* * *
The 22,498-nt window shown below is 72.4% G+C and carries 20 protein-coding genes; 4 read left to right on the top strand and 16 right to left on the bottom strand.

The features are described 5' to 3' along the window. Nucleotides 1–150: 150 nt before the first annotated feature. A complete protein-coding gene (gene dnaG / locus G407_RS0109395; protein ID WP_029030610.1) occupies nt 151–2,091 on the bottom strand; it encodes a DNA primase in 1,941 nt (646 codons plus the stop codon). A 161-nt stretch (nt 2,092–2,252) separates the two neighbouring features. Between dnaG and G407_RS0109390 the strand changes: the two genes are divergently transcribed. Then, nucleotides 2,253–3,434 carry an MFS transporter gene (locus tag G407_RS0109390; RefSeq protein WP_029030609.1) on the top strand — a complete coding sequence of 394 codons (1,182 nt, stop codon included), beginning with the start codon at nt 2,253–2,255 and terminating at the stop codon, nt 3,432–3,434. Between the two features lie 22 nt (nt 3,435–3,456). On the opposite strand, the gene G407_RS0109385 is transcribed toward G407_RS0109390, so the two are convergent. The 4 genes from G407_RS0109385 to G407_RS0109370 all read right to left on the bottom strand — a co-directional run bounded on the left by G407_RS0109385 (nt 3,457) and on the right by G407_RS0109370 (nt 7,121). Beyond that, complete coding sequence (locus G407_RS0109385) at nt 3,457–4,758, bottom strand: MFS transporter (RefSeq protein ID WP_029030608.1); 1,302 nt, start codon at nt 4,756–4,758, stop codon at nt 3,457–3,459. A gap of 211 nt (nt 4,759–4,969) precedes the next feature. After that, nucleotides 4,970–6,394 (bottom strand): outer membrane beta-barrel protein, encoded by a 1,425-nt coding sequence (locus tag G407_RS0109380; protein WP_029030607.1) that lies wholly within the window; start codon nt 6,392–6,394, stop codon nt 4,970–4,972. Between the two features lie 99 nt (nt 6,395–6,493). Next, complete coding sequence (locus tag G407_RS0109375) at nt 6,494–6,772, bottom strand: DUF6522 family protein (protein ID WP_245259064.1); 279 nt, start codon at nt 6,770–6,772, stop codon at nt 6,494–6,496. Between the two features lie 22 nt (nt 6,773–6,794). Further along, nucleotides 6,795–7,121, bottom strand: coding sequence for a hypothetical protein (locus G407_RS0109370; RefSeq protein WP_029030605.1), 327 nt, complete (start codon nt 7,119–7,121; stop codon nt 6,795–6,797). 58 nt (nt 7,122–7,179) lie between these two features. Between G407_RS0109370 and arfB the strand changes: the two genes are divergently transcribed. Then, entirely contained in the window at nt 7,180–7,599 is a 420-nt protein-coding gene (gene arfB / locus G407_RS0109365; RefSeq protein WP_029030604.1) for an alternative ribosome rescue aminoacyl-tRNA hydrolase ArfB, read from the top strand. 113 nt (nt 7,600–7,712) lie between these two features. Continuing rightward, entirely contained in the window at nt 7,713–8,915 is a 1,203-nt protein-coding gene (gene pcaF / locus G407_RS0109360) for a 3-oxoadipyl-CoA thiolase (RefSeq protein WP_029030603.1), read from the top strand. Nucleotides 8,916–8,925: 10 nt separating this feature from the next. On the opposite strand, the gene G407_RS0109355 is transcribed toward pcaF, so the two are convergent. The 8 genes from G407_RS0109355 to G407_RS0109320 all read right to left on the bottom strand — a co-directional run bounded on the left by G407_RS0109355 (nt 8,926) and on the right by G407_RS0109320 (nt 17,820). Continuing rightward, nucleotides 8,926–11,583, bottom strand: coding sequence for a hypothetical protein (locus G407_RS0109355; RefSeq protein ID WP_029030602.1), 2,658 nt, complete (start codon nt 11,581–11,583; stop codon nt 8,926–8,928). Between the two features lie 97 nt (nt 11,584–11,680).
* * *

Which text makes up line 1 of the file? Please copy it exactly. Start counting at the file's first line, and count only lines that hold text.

The 22,498-nt window shown below is 72.4% G+C and carries 20 protein-coding genes; 4 read left to right on the top strand and 16 right to left on the bottom strand.